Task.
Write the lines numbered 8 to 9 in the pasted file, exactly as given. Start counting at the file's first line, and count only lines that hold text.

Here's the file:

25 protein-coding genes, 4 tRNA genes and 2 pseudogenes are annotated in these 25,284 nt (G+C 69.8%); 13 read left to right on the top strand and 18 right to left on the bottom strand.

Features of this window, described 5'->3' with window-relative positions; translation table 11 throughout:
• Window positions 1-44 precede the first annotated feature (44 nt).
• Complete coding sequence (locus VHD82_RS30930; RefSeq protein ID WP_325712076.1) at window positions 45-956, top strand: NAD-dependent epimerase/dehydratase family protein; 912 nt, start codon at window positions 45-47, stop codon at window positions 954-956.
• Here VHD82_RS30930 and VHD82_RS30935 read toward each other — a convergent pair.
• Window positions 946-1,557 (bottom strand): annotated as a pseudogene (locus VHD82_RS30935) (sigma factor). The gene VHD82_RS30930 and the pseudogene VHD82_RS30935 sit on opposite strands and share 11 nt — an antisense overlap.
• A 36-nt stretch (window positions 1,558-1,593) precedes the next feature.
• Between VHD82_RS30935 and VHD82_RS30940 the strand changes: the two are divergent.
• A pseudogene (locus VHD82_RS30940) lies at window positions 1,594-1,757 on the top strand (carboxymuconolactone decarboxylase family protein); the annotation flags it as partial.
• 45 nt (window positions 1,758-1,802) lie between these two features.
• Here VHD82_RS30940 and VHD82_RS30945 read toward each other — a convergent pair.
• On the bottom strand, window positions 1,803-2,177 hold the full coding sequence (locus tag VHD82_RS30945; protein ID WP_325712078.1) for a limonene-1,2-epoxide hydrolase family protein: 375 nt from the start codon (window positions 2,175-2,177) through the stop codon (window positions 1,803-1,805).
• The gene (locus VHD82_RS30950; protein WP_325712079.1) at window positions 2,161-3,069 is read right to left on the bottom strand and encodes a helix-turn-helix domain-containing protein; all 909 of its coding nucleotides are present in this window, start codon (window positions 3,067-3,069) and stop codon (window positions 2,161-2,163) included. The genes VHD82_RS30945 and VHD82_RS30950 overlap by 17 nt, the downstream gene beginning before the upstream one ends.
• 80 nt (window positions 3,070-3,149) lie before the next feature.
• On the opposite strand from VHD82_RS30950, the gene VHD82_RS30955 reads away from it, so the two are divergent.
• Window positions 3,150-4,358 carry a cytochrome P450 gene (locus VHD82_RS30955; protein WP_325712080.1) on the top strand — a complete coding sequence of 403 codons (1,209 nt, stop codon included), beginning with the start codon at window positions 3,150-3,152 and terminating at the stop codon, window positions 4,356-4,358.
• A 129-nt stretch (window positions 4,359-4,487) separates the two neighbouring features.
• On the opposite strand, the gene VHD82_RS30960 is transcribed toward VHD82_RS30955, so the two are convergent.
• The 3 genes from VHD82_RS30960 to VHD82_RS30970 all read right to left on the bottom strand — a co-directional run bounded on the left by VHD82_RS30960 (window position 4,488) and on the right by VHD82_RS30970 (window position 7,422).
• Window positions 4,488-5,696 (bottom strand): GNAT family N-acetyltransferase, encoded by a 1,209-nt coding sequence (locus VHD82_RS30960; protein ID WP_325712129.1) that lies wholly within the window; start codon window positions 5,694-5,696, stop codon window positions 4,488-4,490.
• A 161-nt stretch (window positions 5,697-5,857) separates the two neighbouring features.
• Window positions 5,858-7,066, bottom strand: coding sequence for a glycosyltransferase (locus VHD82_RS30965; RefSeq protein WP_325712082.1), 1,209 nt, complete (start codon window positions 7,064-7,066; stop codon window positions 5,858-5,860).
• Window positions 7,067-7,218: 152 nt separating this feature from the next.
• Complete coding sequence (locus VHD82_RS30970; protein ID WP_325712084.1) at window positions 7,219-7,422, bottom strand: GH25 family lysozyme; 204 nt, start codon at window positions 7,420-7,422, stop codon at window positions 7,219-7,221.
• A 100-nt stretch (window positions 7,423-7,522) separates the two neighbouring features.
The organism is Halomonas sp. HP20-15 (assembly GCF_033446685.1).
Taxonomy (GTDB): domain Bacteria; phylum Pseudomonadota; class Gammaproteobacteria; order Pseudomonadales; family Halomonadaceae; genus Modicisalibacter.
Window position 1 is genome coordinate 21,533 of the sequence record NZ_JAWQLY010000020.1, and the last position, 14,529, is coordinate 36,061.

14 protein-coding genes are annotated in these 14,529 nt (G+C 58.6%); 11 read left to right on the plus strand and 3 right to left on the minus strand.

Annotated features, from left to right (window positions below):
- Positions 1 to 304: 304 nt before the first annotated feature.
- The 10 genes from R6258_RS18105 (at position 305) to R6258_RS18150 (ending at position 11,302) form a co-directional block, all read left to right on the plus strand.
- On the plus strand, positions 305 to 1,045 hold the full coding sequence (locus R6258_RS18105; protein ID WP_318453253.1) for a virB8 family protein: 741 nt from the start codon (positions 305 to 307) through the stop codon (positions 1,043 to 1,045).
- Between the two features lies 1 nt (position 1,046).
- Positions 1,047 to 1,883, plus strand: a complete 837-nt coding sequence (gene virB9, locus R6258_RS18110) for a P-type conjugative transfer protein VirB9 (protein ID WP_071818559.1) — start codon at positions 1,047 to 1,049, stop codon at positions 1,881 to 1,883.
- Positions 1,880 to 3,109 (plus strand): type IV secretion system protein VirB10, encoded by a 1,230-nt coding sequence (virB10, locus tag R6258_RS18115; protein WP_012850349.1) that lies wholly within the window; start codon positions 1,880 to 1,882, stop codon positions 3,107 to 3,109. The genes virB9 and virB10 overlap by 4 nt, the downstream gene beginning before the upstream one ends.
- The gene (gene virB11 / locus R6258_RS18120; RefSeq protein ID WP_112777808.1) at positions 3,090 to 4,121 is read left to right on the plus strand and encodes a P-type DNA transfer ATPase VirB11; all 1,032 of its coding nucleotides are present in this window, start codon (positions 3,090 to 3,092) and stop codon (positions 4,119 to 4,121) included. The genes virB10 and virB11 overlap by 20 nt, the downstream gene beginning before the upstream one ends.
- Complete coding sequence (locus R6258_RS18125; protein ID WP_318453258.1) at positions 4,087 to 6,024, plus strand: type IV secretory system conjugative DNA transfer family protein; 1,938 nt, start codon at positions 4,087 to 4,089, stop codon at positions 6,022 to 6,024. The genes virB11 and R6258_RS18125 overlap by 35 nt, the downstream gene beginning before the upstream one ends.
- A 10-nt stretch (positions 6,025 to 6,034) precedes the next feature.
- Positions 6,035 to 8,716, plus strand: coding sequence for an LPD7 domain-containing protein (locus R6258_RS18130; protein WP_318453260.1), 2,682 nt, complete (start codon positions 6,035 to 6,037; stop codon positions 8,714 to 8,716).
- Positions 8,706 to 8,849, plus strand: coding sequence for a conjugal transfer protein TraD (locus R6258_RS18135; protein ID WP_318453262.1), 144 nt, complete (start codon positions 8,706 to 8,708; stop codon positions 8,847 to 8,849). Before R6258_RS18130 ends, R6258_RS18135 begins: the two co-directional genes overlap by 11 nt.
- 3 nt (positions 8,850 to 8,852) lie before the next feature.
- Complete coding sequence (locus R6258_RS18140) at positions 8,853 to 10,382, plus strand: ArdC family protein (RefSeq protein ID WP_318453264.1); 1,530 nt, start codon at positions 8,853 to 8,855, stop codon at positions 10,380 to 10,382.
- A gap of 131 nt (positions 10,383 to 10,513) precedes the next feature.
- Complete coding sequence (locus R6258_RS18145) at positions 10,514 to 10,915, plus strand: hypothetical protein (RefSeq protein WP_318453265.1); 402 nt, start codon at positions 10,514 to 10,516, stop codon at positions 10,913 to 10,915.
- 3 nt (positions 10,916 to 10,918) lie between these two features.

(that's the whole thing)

• Between VHD82_RS30935 and VHD82_RS30940 the strand changes: the two are divergent.
• A pseudogene (locus VHD82_RS30940) lies at window positions 1,594-1,757 on the top strand (carboxymuconolactone decarboxylase family protein); the annotation flags it as partial.